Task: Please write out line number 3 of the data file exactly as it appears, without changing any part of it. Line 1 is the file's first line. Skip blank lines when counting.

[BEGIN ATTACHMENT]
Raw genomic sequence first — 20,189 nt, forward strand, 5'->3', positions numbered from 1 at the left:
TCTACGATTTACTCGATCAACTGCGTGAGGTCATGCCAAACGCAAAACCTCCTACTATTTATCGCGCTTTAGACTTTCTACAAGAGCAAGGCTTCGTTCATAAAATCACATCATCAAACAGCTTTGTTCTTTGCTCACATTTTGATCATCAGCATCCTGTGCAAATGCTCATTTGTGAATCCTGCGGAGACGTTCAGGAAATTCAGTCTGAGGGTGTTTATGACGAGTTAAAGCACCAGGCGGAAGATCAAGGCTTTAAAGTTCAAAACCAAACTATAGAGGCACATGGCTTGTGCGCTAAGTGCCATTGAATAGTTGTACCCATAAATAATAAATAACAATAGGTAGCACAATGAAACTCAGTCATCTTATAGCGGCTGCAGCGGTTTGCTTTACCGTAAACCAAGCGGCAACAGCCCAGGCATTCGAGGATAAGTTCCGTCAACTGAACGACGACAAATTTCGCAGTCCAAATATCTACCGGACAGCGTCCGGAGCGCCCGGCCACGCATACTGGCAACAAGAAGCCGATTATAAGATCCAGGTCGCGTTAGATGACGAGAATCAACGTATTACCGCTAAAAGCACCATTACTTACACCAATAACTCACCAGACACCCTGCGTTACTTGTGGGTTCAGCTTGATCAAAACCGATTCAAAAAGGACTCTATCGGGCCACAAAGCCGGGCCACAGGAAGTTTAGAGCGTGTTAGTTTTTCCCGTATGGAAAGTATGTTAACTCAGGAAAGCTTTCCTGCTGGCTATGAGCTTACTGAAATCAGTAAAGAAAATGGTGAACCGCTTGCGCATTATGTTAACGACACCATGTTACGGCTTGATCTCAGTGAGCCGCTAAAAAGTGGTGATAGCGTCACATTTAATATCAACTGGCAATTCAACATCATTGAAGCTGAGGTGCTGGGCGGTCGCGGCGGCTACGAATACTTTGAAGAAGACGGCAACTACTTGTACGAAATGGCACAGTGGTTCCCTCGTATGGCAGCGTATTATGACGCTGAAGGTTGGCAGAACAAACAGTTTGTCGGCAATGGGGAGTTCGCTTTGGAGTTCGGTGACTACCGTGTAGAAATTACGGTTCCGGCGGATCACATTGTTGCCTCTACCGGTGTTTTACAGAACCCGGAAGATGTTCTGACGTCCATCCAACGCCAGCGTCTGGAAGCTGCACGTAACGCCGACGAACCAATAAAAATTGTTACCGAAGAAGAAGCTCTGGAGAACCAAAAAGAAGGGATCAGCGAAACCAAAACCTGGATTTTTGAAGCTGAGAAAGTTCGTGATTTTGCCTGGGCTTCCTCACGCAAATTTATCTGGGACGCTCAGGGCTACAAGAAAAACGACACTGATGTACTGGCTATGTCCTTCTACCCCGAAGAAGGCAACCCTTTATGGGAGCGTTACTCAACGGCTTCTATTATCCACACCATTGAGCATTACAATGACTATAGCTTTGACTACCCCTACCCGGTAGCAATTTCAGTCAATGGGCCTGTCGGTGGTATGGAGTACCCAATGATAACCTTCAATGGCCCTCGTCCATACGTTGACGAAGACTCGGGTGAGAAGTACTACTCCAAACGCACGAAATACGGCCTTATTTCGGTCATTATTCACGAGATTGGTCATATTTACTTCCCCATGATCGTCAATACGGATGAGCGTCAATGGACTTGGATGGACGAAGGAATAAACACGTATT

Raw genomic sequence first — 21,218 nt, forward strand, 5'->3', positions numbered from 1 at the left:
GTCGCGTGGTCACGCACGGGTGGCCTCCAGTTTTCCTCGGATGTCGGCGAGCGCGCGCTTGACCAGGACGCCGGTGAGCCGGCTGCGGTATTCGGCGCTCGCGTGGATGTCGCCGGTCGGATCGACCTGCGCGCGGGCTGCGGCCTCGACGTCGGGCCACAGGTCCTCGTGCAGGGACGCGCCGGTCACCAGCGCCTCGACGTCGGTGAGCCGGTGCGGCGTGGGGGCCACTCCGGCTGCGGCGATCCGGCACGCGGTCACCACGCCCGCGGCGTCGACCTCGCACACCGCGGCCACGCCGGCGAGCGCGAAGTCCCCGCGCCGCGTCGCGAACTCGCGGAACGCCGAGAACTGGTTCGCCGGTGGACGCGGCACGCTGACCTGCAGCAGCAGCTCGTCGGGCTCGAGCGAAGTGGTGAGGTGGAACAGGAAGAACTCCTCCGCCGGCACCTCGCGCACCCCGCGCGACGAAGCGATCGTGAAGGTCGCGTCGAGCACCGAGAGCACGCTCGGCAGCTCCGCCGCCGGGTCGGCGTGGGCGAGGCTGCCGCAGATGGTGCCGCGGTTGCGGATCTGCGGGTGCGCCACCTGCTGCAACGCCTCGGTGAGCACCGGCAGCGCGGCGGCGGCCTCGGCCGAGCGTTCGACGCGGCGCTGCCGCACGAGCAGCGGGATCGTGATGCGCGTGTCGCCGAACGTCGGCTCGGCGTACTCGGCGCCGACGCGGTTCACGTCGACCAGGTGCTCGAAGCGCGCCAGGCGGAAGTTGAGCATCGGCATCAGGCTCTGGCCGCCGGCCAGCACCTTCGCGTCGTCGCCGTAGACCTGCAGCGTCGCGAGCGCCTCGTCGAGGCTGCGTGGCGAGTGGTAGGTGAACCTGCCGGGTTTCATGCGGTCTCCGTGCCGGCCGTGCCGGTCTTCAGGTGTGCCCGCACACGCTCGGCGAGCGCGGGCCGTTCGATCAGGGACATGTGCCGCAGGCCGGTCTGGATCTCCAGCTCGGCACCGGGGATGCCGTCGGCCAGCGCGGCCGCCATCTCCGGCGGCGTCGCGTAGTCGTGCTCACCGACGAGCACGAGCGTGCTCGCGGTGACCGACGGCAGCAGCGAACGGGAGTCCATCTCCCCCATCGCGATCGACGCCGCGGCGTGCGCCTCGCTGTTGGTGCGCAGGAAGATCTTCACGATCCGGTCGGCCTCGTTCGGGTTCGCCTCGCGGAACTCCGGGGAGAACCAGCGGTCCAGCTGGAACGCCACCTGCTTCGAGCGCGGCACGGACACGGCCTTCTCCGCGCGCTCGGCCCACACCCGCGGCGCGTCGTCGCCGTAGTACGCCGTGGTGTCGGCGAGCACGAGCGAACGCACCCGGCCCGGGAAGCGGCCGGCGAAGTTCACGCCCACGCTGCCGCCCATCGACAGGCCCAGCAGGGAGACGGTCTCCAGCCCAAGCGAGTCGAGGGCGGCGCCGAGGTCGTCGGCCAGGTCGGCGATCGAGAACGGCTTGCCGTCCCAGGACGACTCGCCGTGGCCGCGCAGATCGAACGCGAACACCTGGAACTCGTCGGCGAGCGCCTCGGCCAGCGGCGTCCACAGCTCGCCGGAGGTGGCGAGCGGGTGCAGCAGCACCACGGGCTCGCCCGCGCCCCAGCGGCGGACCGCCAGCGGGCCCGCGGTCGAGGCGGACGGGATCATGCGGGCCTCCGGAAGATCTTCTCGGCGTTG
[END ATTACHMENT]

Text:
Raw genomic sequence first — 21,218 nt, forward strand, 5'->3', positions numbered from 1 at the left: